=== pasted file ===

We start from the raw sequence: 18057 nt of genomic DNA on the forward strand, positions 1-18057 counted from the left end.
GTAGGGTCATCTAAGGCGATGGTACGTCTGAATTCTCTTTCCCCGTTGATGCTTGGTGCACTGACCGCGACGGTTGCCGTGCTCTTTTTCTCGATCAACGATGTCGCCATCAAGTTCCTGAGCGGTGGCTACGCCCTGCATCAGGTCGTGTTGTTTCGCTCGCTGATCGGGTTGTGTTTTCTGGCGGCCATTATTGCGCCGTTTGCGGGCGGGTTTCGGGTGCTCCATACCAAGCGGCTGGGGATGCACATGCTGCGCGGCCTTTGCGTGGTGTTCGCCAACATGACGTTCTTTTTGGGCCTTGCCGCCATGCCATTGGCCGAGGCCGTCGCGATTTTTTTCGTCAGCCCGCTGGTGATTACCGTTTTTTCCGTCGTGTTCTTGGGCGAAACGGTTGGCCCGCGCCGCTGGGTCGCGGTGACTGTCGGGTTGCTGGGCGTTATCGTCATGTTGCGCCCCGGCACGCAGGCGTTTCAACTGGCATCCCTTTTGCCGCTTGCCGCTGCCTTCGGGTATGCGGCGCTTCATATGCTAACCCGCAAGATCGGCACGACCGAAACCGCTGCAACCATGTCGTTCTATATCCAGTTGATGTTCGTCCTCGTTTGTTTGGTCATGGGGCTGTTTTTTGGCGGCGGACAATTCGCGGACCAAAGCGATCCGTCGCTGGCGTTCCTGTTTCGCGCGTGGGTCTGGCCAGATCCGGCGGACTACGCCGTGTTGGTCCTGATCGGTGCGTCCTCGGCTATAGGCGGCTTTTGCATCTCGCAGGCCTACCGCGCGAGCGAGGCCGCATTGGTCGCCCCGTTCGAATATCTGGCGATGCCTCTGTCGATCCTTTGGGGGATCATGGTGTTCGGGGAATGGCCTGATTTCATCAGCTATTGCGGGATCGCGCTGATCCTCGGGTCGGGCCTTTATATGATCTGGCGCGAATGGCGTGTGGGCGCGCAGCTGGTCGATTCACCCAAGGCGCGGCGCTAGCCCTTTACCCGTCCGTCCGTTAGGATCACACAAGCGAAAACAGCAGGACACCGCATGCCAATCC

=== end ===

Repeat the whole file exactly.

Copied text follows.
We start from the raw sequence: 18057 nt of genomic DNA on the forward strand, positions 1-18057 counted from the left end.
GTAGGGTCATCTAAGGCGATGGTACGTCTGAATTCTCTTTCCCCGTTGATGCTTGGTGCACTGACCGCGACGGTTGCCGTGCTCTTTTTCTCGATCAACGATGTCGCCATCAAGTTCCTGAGCGGTGGCTACGCCCTGCATCAGGTCGTGTTGTTTCGCTCGCTGATCGGGTTGTGTTTTCTGGCGGCCATTATTGCGCCGTTTGCGGGCGGGTTTCGGGTGCTCCATACCAAGCGGCTGGGGATGCACATGCTGCGCGGCCTTTGCGTGGTGTTCGCCAACATGACGTTCTTTTTGGGCCTTGCCGCCATGCCATTGGCCGAGGCCGTCGCGATTTTTTTCGTCAGCCCGCTGGTGATTACCGTTTTTTCCGTCGTGTTCTTGGGCGAAACGGTTGGCCCGCGCCGCTGGGTCGCGGTGACTGTCGGGTTGCTGGGCGTTATCGTCATGTTGCGCCCCGGCACGCAGGCGTTTCAACTGGCATCCCTTTTGCCGCTTGCCGCTGCCTTCGGGTATGCGGCGCTTCATATGCTAACCCGCAAGATCGGCACGACCGAAACCGCTGCAACCATGTCGTTCTATATCCAGTTGATGTTCGTCCTCGTTTGTTTGGTCATGGGGCTGTTTTTTGGCGGCGGACAATTCGCGGACCAAAGCGATCCGTCGCTGGCGTTCCTGTTTCGCGCGTGGGTCTGGCCAGATCCGGCGGACTACGCCGTGTTGGTCCTGATCGGTGCGTCCTCGGCTATAGGCGGCTTTTGCATCTCGCAGGCCTACCGCGCGAGCGAGGCCGCATTGGTCGCCCCGTTCGAATATCTGGCGATGCCTCTGTCGATCCTTTGGGGGATCATGGTGTTCGGGGAATGGCCTGATTTCATCAGCTATTGCGGGATCGCGCTGATCCTCGGGTCGGGCCTTTATATGATCTGGCGCGAATGGCGTGTGGGCGCGCAGCTGGTCGATTCACCCAAGGCGCGGCGCTAGCCCTTTACCCGTCCGTCCGTTAGGATCACACAAGCGAAAACAGCAGGACACCGCATGCCAATCC